Books · Witterings

April Roundup

Here we are again another month done! And what a month. A plethora of bank holidays and a plethora of books both bought and read.

I started the month with a sickness bug, and all I could manage to read was some Enid Blyton which I am sure aided my recovery like it did when I was younger. I went back and visited First Term at Malory Towers again, and I remember these books with such fondness, and I have a real liking for school stories! I followed this up with Jill Murphy’s – The Worst Witch. Long before the days of the little boy wizard we have grown to either love or loathe there was Mildred Hubble! I have not reviewed this yet, as I have decided to review all four books I got in the set together, but have counted it here for the purposes of books read in April.

I tried to continue that theme during the month and read Agatha Christie’s Cat Among the Pigeons set in an all girls school. I will at some point reread the rest of Malory Towers and then venture over to St Clare’s. As for Agatha Christie, I can always venture over there at any point and I discovered Parker Pyne Investigates. No Poriot and Miss Marple how will I cope? Fantastically well, and the short stories were a perfect tonic and were just right, I could go back and read the book again and again quite happily.

Talking of short stories, I am going to venture that The Travelling Matchmaker fits into this category very nicely. They are short books, less than 180 pages and have taken me roughly a day to read. I started in Exeter with Emily (Emily goes to Exeter), moved with Belinda to Bath (Belinda goes to Bath)and am waiting to pick up the adventure with Penelope in Portsmouth, my home city. There are three more places to visit, Brighton, Dover and York with Beatrice, Deborah and Yvonne.

Another foray into short stories this month with Penelope Fitzgerald – The Bookshop. Because of seeing so much on blogs about this, I wanted to share in the experience and that I did. A very thought provoking book. Review to follow shortly. Another blog recommendation and spotted on a few blogs (Book blogging does wonders for my book shelves but not my bank balance) was Alan Bennett’s The Uncommon Reader.  Just a fabulous book and the thought of perhaps the Queen sneaking a book as she travelled to Westminster Abbey on Friday last just to pass the time made me smile!

If you have been following this blog for a while you may well have picked up on another theme I always seem to come back to – stories set in big houses with a history or at least a family history. Here this month I discovered Katherine Webb – The Legacy, which fits into the ‘big house’ category for me. I also stumbled across Linda Gillard – House of Silence on Amazon, only available as an e-book (more about that later) and again, this is about a family history which unravels at Christmas when they are all gathered at the family home.  A big thank you here to Linda, who replied to my correspondence and has sent me two of her earlier books as I recognised the strength of craft when it comes to mental health.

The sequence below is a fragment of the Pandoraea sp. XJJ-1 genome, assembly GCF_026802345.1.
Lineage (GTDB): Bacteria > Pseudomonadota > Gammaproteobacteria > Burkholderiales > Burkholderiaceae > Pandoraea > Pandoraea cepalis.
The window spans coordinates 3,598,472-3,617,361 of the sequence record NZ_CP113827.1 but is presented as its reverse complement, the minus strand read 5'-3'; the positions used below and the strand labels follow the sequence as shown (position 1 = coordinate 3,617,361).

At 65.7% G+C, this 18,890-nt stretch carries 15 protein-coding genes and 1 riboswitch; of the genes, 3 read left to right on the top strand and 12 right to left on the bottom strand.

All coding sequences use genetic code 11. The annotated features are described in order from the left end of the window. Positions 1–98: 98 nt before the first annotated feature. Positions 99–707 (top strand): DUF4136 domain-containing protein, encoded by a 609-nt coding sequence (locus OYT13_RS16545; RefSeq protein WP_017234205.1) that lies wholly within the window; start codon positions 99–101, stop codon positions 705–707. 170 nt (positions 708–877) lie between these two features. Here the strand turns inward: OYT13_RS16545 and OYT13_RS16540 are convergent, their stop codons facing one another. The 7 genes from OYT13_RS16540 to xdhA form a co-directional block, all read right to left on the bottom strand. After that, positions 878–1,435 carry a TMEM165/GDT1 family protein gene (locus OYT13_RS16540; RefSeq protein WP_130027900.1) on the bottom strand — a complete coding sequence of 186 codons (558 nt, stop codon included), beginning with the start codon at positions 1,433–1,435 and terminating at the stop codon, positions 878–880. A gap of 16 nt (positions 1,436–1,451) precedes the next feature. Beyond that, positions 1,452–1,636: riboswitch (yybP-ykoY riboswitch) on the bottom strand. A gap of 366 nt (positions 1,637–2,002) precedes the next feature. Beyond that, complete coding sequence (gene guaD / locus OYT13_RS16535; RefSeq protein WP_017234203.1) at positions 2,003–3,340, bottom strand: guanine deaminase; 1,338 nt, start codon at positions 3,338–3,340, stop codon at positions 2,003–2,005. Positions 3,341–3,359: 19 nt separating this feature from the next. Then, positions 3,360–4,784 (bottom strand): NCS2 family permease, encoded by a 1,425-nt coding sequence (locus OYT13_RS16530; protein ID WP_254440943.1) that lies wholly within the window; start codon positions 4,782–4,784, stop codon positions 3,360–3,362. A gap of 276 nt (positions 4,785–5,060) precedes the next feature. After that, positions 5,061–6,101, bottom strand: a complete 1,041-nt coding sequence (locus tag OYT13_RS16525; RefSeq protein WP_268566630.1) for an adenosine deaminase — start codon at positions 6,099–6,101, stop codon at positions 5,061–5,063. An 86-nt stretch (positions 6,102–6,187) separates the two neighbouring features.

History was prevalent in Louisa Young – My Dear I Wanted To Tell You, which I read thanks to Amazon Vine, and has been pitched as one of those books you must read in 2011 and probably it is a book you must read if only to experience another side of how the First World War effected so many people. In some ways the Travelling Matchmaker books are history as they are set in the 1800s but for more historical based fiction with an element of truth then I picked up the second book in a burgeoning series Rhys Bowen – A Royal Pain. Set in the 1930s.

Real life books were also read this month. By that definition I mean books where the main characters are real and exist now. Tessa Hainsworth – Seagulls in the Attic is the follow up to the brilliant Up with the Larks where she continues to fictionalise her life as a Cornish Postie after having been something “big” in London and wanting to take stock of her life and probably what is called downsize. Another author who has had a change of direction is Scott Barfield – Zen and the Diary of a B&B Owner. This rather short book was a collection of anecdotes of the guests and visitors to his B&B in Brighton. It was fun and enlightening and all the more interesting because I have a little knowledge of the area of Brighton as it is just an hour away from me.

It was rather a chick lit free month in some ways, the only book that fitted into that category was Deborah Wrights – Swimming with Dolphins and I still feel guilty about being slightly scathing about the book when I saw on Amazon that other reviewers loved it enough for 5 stars. I have to keep reminding myself that it is a good job that we do not all like the same books! Life would be boring! I did go for another book by the end of the month in what I have dubbed “young” chick lit, mainly because I think the book 13 Little Blue Envelopes – Maureen Johnson, is rather aimed at the teenage audience and a transition book perhaps into more adult books. The review for that will follow this post in coming days.

This month has been quite a strong month for using my Kindle. I have read 5 books on it, they are marked by a K at my 2011 Books. Not through choice but more through accident and discovery and for those I paid for, because they were cheap and I was trying to be thrifty (ignoring my mass book buying for this month). I am sure I am reading quicker on my Kindle, but it could be that I am just reading shorter books on there! I have discovered some fabulous authors which has led me on to looking for more books.

As the month of April ends I am currently reading Michael Faber’s The Crimson Petal and White and throughly enjoying it. I will have to wait until the TV series is repeated now. Plenty of books to choose from in May though I am not sure I will be able to read so many – 16 in April.